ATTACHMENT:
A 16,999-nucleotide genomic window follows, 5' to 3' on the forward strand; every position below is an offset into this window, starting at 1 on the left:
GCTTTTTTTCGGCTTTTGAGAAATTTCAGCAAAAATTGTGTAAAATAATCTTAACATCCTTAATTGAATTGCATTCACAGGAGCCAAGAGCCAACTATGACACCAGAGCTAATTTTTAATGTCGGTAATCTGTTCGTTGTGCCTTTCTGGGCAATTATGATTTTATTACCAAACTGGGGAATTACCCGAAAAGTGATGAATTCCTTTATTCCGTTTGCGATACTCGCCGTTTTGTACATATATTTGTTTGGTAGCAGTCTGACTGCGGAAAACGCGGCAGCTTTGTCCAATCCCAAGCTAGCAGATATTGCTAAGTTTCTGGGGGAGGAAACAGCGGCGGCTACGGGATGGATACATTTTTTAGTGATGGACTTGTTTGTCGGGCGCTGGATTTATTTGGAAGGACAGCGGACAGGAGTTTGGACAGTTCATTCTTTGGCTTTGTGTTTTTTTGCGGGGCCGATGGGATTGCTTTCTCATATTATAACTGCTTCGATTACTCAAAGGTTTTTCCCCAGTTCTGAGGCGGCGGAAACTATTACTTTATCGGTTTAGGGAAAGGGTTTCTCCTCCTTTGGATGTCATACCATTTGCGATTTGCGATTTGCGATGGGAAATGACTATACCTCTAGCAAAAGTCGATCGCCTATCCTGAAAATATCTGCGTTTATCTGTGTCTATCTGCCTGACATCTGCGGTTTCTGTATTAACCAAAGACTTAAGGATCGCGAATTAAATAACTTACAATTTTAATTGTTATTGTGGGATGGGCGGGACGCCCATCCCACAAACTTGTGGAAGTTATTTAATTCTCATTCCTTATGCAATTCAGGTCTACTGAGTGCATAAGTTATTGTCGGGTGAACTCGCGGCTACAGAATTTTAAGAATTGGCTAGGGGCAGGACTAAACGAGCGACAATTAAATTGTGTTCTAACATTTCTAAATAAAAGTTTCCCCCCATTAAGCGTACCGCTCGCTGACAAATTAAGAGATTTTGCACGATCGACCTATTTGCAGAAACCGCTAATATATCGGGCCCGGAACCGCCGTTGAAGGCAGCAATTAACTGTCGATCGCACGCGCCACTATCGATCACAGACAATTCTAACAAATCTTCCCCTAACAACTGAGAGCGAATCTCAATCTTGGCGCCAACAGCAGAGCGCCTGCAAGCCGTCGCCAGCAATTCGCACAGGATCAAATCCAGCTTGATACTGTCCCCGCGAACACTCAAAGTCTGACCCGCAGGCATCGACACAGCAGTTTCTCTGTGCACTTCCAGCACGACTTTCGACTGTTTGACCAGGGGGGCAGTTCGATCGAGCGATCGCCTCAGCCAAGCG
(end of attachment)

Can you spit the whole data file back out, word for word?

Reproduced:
A 16,999-nucleotide genomic window follows, 5' to 3' on the forward strand; every position below is an offset into this window, starting at 1 on the left:
GCTTTTTTTCGGCTTTTGAGAAATTTCAGCAAAAATTGTGTAAAATAATCTTAACATCCTTAATTGAATTGCATTCACAGGAGCCAAGAGCCAACTATGACACCAGAGCTAATTTTTAATGTCGGTAATCTGTTCGTTGTGCCTTTCTGGGCAATTATGATTTTATTACCAAACTGGGGAATTACCCGAAAAGTGATGAATTCCTTTATTCCGTTTGCGATACTCGCCGTTTTGTACATATATTTGTTTGGTAGCAGTCTGACTGCGGAAAACGCGGCAGCTTTGTCCAATCCCAAGCTAGCAGATATTGCTAAGTTTCTGGGGGAGGAAACAGCGGCGGCTACGGGATGGATACATTTTTTAGTGATGGACTTGTTTGTCGGGCGCTGGATTTATTTGGAAGGACAGCGGACAGGAGTTTGGACAGTTCATTCTTTGGCTTTGTGTTTTTTTGCGGGGCCGATGGGATTGCTTTCTCATATTATAACTGCTTCGATTACTCAAAGGTTTTTCCCCAGTTCTGAGGCGGCGGAAACTATTACTTTATCGGTTTAGGGAAAGGGTTTCTCCTCCTTTGGATGTCATACCATTTGCGATTTGCGATTTGCGATGGGAAATGACTATACCTCTAGCAAAAGTCGATCGCCTATCCTGAAAATATCTGCGTTTATCTGTGTCTATCTGCCTGACATCTGCGGTTTCTGTATTAACCAAAGACTTAAGGATCGCGAATTAAATAACTTACAATTTTAATTGTTATTGTGGGATGGGCGGGACGCCCATCCCACAAACTTGTGGAAGTTATTTAATTCTCATTCCTTATGCAATTCAGGTCTACTGAGTGCATAAGTTATTGTCGGGTGAACTCGCGGCTACAGAATTTTAAGAATTGGCTAGGGGCAGGACTAAACGAGCGACAATTAAATTGTGTTCTAACATTTCTAAATAAAAGTTTCCCCCCATTAAGCGTACCGCTCGCTGACAAATTAAGAGATTTTGCACGATCGACCTATTTGCAGAAACCGCTAATATATCGGGCCCGGAACCGCCGTTGAAGGCAGCAATTAACTGTCGATCGCACGCGCCACTATCGATCACAGACAATTCTAACAAATCTTCCCCTAACAACTGAGAGCGAATCTCAATCTTGGCGCCAACAGCAGAGCGCCTGCAAGCCGTCGCCAGCAATTCGCACAGGATCAAATCCAGCTTGATACTGTCCCCGCGAACACTCAAAGTCTGACCCGCAGGCATCGACACAGCAGTTTCTCTGTGCACTTCCAGCACGACTTTCGACTGTTTGACCAGGGGGGCAGTTCGATCGAGCGATCGCCTCAGCCAAGCG